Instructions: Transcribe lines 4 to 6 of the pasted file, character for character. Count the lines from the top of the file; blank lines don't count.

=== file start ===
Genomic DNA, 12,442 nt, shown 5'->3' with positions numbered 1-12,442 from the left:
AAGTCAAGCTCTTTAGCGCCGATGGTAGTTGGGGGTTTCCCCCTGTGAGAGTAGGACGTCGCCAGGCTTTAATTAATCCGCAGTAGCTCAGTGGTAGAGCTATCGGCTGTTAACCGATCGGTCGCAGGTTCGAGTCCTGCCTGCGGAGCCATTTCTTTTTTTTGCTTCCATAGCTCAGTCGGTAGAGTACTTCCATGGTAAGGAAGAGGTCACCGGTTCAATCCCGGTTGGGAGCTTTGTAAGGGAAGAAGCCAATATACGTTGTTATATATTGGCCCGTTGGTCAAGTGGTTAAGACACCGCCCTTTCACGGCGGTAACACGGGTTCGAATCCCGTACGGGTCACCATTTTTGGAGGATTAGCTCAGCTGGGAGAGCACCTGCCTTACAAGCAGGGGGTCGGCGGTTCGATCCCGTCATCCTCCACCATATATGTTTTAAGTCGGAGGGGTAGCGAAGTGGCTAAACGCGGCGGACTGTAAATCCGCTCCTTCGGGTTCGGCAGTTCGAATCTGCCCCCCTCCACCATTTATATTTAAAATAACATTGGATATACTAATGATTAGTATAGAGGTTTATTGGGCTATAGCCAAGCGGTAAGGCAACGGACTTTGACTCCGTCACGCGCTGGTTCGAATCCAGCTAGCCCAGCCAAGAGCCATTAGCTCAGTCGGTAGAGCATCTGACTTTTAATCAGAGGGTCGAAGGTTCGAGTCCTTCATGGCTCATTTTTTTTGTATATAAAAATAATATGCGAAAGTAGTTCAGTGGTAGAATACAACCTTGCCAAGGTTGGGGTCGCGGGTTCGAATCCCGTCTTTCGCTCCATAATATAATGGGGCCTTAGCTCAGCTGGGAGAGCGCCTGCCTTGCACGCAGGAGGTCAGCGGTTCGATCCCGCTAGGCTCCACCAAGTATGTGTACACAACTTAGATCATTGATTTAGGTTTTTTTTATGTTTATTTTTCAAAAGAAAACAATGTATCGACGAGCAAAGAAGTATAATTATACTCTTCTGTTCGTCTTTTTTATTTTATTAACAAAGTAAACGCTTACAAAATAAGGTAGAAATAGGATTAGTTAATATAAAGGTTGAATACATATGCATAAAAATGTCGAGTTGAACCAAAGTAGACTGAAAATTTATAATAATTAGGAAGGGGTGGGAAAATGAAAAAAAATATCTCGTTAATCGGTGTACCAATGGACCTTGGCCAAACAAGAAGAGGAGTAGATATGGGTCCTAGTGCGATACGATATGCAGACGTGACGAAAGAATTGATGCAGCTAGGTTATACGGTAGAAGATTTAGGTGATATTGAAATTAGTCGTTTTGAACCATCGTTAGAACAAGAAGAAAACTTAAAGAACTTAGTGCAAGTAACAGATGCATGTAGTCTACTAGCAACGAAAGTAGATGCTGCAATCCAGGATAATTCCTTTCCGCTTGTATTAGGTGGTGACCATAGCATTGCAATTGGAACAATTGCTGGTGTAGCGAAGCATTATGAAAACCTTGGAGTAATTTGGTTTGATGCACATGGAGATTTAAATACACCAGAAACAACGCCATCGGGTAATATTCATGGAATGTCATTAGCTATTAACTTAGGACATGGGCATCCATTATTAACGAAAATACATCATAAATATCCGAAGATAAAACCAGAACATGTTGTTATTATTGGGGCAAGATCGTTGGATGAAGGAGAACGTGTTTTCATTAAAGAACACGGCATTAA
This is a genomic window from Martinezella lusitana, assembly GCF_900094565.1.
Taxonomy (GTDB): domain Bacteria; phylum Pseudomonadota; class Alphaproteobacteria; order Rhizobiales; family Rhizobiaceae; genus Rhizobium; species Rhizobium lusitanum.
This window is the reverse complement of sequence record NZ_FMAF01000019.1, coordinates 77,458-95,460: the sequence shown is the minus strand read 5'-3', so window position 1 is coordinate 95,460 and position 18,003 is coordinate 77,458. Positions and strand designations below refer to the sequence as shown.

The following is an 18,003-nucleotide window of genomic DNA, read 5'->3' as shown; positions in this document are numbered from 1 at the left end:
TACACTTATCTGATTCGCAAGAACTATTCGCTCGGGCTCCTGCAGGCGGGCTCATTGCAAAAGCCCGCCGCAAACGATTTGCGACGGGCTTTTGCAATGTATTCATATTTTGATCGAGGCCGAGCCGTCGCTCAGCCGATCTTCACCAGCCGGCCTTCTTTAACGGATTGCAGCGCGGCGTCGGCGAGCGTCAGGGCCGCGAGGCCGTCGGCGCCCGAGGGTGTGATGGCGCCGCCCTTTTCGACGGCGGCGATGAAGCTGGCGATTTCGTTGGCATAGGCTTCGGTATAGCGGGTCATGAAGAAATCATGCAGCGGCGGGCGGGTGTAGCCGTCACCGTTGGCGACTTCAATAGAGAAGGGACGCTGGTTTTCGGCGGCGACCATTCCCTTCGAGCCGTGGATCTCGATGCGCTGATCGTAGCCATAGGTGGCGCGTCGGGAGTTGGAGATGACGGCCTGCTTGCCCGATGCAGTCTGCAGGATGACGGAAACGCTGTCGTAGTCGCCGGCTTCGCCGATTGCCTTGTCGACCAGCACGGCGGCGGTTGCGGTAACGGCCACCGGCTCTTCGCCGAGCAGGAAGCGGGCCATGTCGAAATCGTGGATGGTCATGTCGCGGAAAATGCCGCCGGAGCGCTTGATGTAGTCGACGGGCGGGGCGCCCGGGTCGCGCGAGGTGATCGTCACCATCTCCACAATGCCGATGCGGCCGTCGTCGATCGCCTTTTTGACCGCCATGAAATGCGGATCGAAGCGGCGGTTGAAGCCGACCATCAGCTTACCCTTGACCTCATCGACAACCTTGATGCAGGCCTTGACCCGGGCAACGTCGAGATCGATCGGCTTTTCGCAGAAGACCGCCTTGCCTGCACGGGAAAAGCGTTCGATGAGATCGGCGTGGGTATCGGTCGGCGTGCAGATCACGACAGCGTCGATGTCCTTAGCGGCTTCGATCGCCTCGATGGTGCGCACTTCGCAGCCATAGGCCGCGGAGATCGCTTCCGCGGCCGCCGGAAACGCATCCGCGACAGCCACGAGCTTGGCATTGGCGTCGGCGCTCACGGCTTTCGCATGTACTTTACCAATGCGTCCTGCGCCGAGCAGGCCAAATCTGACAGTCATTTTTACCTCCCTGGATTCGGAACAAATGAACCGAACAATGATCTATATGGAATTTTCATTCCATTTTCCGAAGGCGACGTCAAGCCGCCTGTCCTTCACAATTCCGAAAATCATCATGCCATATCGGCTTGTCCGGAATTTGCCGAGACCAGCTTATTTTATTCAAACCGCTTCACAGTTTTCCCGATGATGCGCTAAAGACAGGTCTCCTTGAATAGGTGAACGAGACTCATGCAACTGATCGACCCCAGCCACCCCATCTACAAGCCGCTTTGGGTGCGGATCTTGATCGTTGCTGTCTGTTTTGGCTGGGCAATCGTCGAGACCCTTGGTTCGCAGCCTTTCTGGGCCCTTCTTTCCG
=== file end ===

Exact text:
Taxonomy (GTDB): domain Bacteria; phylum Pseudomonadota; class Alphaproteobacteria; order Rhizobiales; family Rhizobiaceae; genus Rhizobium; species Rhizobium lusitanum.
This window is the reverse complement of sequence record NZ_FMAF01000019.1, coordinates 77,458-95,460: the sequence shown is the minus strand read 5'-3', so window position 1 is coordinate 95,460 and position 18,003 is coordinate 77,458. Positions and strand designations below refer to the sequence as shown.

The following is an 18,003-nucleotide window of genomic DNA, read 5'->3' as shown; positions in this document are numbered from 1 at the left end: